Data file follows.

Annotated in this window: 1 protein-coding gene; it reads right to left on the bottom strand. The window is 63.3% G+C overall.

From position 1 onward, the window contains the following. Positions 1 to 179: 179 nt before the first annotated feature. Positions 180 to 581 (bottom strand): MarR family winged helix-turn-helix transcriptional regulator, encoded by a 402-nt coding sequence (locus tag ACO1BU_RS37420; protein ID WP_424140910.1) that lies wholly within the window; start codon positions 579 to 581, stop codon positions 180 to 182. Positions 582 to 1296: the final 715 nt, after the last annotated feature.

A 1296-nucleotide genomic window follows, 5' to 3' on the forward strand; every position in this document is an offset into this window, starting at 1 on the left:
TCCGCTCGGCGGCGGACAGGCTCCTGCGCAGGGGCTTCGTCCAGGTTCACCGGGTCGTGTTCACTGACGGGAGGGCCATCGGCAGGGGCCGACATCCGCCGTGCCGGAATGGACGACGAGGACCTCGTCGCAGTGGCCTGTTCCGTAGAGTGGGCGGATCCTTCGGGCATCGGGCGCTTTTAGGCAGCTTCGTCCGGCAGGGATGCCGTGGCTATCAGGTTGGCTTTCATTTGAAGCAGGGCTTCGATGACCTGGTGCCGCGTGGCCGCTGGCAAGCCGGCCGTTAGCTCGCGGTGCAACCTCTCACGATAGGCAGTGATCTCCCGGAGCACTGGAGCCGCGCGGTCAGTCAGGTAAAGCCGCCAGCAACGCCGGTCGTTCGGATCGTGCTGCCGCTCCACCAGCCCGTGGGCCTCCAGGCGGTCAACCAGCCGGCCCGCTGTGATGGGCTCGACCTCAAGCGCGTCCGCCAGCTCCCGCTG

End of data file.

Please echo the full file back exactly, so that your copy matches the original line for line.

Annotated in this window: 1 protein-coding gene; it reads right to left on the bottom strand. The window is 63.3% G+C overall.

From position 1 onward, the window contains the following. Positions 1 to 179: 179 nt before the first annotated feature. Positions 180 to 581 (bottom strand): MarR family winged helix-turn-helix transcriptional regulator, encoded by a 402-nt coding sequence (locus tag ACO1BU_RS37420; protein ID WP_424140910.1) that lies wholly within the window; start codon positions 579 to 581, stop codon positions 180 to 182. Positions 582 to 1296: the final 715 nt, after the last annotated feature.

A 1296-nucleotide genomic window follows, 5' to 3' on the forward strand; every position in this document is an offset into this window, starting at 1 on the left:
TCCGCTCGGCGGCGGACAGGCTCCTGCGCAGGGGCTTCGTCCAGGTTCACCGGGTCGTGTTCACTGACGGGAGGGCCATCGGCAGGGGCCGACATCCGCCGTGCCGGAATGGACGACGAGGACCTCGTCGCAGTGGCCTGTTCCGTAGAGTGGGCGGATCCTTCGGGCATCGGGCGCTTTTAGGCAGCTTCGTCCGGCAGGGATGCCGTGGCTATCAGGTTGGCTTTCATTTGAAGCAGGGCTTCGATGACCTGGTGCCGCGTGGCCGCTGGCAAGCCGGCCGTTAGCTCGCGGTGCAACCTCTCACGATAGGCAGTGATCTCCCGGAGCACTGGAGCCGCGCGGTCAGTCAGGTAAAGCCGCCAGCAACGCCGGTCGTTCGGATCGTGCTGCCGCTCCACCAGCCCGTGGGCCTCCAGGCGGTCAACCAGCCGGCCCGCTGTGATGGGCTCGACCTCAAGCGCGTCCGCCAGCTCCCGCTG